Leon Rice, Boise State: 0-1
Tim Cluess, Iona: 0-2
Jerome Allen, Penn: 0-0
Gib Arnold, Hawaii: 0-0
*Tony Barbee, Auburn: 0-0
Glenn Braico, St. Francis: 0-0
Milan Brown, Holy Cross: 0-0
*Mitch Buonaguro, Siena: 0-0
*Jeff Bzdelik, Wake Forest: 0-0
*Jason Capel, Appalachian State: 0-0
Ed Conroy, Tulane: 0-0
Paul Cormier, Dartmouth: 0-0
Bill Courtney, Cornell: 0-0
*James Dickey, Houston: 0-0
*Steve Donahue, Boston College: 0-0
Billy Donlon, Wright State: 0-0
Chuck Driesell, Citadel: 0-0
Tim Floyd, UTEP: 0-0
John Gallagher, Hartford: 0-0
*Tom Herrion, Marshall: 0-0
*Chris Holtmann, Gardner Webb: 0-0
Jason Hooten, Sam Houston: 0-0
*Dan Hurley, Wagner: 0-0
Donnie Jones, UCF: 0-0
Tod Kowalczk, Toledo: 0-0
Jeff Lebo, East Carolina: 0-0
Alan Major, Charlotte: 0-0
Kevin Nickelberry, Howard: 0-0
Tom Pecora, Fordham: 0-0
*Buzz Peterson, UNC-Wilmington: 0-0
Oliver Purnell, DePaul: 0-0
Keith Richard, La.-Monroe: 0-0
Russell Turner, UC-Irvine: 0-0
Brian Wardle, Green Bay: 0-0
*Tim Welsh, Hofstra: 0-0
Kevin Willard, Seton Hall: 0-0
*Corliss Williamson, Central Arkansas: 0-0

*No longer at the school

 

Any idea why Nov. 9, 1995, was a big day for Hoiberg?

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When Fred Hoiberg walks onto the floor at Madison Square Garden Friday night, it will be his 10th appearance on the sidelines of the world’s most famous basketball arena.

Hoiberg played 9 professional games against the Knicks in MSG and logged 155 minutes. His best performance in the facility was a 13-point outing in 1997.

But, his real personal history was made on Nov. 9, 1995.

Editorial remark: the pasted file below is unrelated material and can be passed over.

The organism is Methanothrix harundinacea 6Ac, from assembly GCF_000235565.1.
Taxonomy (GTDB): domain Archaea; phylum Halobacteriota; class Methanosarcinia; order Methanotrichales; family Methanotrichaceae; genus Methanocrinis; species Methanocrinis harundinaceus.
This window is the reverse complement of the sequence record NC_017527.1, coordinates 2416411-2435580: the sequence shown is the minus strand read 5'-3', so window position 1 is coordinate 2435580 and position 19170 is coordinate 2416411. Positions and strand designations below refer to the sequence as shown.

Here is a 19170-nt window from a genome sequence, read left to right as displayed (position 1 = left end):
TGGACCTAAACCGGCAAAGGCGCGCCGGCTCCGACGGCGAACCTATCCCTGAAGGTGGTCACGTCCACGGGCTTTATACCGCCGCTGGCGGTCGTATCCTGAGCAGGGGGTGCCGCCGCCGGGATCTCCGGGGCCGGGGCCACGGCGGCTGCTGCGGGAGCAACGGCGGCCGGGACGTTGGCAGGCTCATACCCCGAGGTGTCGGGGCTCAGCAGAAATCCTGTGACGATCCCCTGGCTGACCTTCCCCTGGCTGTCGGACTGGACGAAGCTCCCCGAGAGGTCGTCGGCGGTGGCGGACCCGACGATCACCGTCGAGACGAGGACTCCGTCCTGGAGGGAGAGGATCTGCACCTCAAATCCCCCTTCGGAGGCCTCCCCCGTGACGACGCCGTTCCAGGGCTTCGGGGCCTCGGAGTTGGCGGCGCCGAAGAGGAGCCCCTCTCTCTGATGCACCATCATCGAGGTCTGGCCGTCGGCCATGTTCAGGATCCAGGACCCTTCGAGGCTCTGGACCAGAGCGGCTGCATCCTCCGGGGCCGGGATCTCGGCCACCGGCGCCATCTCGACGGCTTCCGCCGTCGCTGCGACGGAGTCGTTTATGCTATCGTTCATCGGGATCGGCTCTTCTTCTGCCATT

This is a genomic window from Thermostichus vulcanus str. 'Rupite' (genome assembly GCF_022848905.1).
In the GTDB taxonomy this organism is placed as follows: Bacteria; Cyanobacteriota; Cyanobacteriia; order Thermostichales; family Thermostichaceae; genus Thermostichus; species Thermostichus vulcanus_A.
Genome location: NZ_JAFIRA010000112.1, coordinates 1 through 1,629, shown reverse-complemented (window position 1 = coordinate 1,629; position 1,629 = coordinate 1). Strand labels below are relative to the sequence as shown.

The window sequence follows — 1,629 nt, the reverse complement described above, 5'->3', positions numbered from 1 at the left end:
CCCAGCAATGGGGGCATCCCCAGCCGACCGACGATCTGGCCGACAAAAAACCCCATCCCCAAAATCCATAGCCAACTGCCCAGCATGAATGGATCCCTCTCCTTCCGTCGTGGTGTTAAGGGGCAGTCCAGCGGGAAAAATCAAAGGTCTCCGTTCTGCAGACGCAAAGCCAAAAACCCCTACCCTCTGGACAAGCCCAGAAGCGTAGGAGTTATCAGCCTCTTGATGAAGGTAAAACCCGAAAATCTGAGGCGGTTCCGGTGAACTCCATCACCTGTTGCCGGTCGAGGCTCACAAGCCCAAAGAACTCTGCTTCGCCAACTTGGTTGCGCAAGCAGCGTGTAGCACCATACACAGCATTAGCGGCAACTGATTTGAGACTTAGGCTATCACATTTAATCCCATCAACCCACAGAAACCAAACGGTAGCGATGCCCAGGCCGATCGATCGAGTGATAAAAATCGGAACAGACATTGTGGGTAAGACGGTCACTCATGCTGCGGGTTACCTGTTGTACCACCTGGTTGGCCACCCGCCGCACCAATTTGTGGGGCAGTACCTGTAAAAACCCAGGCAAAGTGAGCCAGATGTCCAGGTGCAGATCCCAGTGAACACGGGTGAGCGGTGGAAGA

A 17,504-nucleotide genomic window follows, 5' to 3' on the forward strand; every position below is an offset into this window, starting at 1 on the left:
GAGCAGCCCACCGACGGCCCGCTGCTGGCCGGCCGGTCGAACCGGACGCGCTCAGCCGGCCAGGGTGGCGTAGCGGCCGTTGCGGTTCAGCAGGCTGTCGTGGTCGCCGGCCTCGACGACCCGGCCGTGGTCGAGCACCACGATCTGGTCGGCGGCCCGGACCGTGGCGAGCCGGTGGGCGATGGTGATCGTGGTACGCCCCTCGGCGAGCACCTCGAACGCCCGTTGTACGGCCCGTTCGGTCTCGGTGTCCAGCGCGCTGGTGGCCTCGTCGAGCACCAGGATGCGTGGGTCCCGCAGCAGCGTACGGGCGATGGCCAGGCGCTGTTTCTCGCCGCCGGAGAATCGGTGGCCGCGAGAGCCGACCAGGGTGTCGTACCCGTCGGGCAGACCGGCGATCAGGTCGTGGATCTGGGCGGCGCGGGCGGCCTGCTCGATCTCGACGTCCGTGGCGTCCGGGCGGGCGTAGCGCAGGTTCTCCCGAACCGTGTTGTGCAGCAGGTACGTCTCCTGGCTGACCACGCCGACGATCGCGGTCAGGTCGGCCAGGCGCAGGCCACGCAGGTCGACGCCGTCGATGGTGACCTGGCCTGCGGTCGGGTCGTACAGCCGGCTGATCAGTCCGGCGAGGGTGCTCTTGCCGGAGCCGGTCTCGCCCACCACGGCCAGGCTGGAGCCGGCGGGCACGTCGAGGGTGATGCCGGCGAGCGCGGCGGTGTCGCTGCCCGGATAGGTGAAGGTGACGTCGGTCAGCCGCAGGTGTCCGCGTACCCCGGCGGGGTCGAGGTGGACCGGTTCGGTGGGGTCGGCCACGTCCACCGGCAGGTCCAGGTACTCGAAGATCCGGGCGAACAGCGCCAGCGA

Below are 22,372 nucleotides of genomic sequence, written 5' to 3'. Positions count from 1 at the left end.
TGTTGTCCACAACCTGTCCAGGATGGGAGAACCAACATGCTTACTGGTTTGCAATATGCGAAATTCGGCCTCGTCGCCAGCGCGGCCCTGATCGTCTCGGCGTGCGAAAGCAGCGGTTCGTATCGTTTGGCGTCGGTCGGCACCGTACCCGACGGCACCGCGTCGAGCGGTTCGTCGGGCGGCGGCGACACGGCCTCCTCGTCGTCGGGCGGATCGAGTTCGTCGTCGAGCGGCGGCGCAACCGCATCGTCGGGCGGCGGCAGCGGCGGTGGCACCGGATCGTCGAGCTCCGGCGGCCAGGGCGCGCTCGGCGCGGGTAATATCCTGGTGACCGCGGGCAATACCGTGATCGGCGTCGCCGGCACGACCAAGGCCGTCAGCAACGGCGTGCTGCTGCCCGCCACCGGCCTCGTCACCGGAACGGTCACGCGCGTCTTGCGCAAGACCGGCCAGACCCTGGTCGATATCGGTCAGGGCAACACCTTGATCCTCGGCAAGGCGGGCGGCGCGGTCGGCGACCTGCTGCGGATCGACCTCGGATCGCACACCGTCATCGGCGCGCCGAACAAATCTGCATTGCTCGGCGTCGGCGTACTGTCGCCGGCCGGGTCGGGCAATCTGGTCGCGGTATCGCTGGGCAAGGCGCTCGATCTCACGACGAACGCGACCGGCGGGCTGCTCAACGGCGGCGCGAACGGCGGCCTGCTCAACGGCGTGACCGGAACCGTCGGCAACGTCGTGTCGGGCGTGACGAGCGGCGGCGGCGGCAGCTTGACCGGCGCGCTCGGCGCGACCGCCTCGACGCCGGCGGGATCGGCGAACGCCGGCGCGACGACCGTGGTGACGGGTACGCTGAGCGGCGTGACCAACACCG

The Pacers were visiting Madison Square Garden to play the Knicks. According to NBA.com, It was Hoiberg’s second game as a 23-year-old NBA professional and his first outing on the road.

He played 6 minutes in front of 19,763 fans.

Most memorable is that the 6-4 guard made his first-ever professional basket. Hoiberg added 3 free throws in a 103-95 loss to a Knicks’ team that included Patrick Ewing, John Starks, Anthony Mason and Charles Oakley.

Hopefully, Hoiberg can add some new MSG memories this week in the NCAA Tournament’s East Regional. And, if he does, I suspect they will be even more precious than his first NBA bucket.

Hoiberg re-works his play card and the results earn a trip to NYC

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It’s not like Iowa State hadn’t faced 1-day preparations previously.

The Cyclones, in fact, were 7-2 this year in games with only 1 day (or less) of practice.

“We played three Big Monday games after Saturdays,” Coach Fred Hoiberg said.

Additionally, two contests in the Diamond Head Classic and a couple outings in the Big 12 Tournament came with short prep time.

But, Sunday’s match-up with North Carolina was different, much different. There was a lot more at stake – advancement in the NCAA Tournament – and Hoiberg was dealing with the loss of Georges Niang to an injury.

It was especially challenging because of the role Niang has as one of the team’s primary facilitators. He frequently runs the offense and accounts for more than 25 points per game as a scorer and passer.

“I’ve got a card with the actions I pull from our pool (of plays) that I think will be successful in each game,” Hoiberg said. “Usually, I’ve got 1 side of my card with plays for DeAndre (Kane) and the other side of the card with plays for Georges. That whole back side of my play sheet, obviously, was thrown out the window.”

Hoiberg reshuffled his deck, re-worked his card and re-focused his game plan.

“Our guys really pick up new actions pretty quickly,” Hoiberg said.

The UNC game certainly wasn’t the typical 1-day prep. Then again, Hoiberg isn’t the typical college head coach.

His adaptability and creativeness was on full display in San Antonio. Now, he’ll have a few extra days to get set for an appearance in Madison Square Garden against UConn.

It will be fun to see what he comes up with next.